The Hepatitis C Trust and National AIDS Trust (NAT) recently put out a statement confronting inaccurate reporting over the proposed use of “spit hoods” by U.K. law enforcement to supposedly help prevent the risk of hepatitis C virus (HCV) and HIV infection among police officers.
Both organizations wish to make clear that neither virus can be transmitted via spitting and that suggestions to the contrary reinforce stigma and misperceptions that surround both viruses.
A spit hood is a mesh fabric restraint device that goes over the head and face of a person under arrest and aims to prevent him or her from spitting at or biting someone. The devices have been criticized numerous times by groups like Amnesty International for breaching human rights guidelines. Critics have called spit hoods primitive, cruel and degrading. They can cause distress and panic in the detained person and make it difficult for an officer to notice any difficulty breathing.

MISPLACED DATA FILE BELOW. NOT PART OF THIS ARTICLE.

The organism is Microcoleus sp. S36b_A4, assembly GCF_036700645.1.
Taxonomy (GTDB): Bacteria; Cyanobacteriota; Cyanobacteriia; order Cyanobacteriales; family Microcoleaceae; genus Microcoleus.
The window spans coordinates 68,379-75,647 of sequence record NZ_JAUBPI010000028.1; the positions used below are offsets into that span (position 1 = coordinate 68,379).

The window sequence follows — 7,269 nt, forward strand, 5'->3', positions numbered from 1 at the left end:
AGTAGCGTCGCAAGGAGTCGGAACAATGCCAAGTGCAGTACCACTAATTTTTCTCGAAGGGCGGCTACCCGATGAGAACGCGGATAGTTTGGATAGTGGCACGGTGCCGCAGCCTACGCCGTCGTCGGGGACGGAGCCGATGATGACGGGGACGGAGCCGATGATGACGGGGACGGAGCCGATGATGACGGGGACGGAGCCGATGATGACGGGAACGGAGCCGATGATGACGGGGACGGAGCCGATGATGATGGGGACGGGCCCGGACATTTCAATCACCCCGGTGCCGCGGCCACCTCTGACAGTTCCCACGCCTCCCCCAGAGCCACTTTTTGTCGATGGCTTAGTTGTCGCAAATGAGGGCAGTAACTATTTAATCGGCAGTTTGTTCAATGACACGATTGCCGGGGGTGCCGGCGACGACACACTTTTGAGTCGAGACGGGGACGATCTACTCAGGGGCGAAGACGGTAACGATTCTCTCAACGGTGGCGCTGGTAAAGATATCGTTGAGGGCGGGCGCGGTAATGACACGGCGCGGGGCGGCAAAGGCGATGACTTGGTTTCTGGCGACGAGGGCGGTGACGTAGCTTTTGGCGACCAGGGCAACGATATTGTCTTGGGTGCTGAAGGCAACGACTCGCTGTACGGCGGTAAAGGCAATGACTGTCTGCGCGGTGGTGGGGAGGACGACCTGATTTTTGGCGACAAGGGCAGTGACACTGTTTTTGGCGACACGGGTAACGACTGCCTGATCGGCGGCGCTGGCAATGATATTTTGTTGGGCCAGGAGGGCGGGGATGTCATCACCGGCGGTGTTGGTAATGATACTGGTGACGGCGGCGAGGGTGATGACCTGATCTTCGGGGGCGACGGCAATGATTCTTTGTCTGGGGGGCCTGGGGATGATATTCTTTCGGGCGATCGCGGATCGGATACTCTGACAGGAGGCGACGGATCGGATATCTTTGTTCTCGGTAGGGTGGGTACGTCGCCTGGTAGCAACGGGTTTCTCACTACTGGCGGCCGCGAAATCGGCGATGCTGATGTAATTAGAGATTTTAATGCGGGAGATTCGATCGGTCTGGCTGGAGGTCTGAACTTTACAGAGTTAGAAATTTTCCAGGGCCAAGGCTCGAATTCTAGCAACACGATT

Spit hoods can also be life-threatening when someone wearing one is pushed to the ground, which can cause the fabric to cling to the face and cause accidental asphyxiation. Because of this, many British police forces have outlawed their use.
However, there are still many proponents of the devices across the United Kingdom. Many of them, including the U.K.’s Center for Public Safety, base much of their argument on the false assumption that spit and bloody saliva can spread HIV and hepatitis C.
“It is quite clear that hepatitis C cannot be transmitted via spitting, and we cannot accept a situation where this is portrayed as a genuine threat,” said Charles Gore, chief executive of The Hepatitis C Trust, a patient-led and patient-run U.K. charity that’s been advocating on behalf of the HCV-positive community since 2001.
Deborah Gold, chief executive of NAT similarly stated: “HIV is irrelevant to the debate about spit hoods because spitting simply is not an HIV transmission route. Using fear of HIV to justify spit hoods is extremely stigmatizing and of great concern to NAT.”
The groups’ joint press release also argues that spreading such falsehoods about HIV and hepatitis C transmission also cause unnecessary alarm to police staff, unduly burdening them with stress and unneeded precaution while on the job.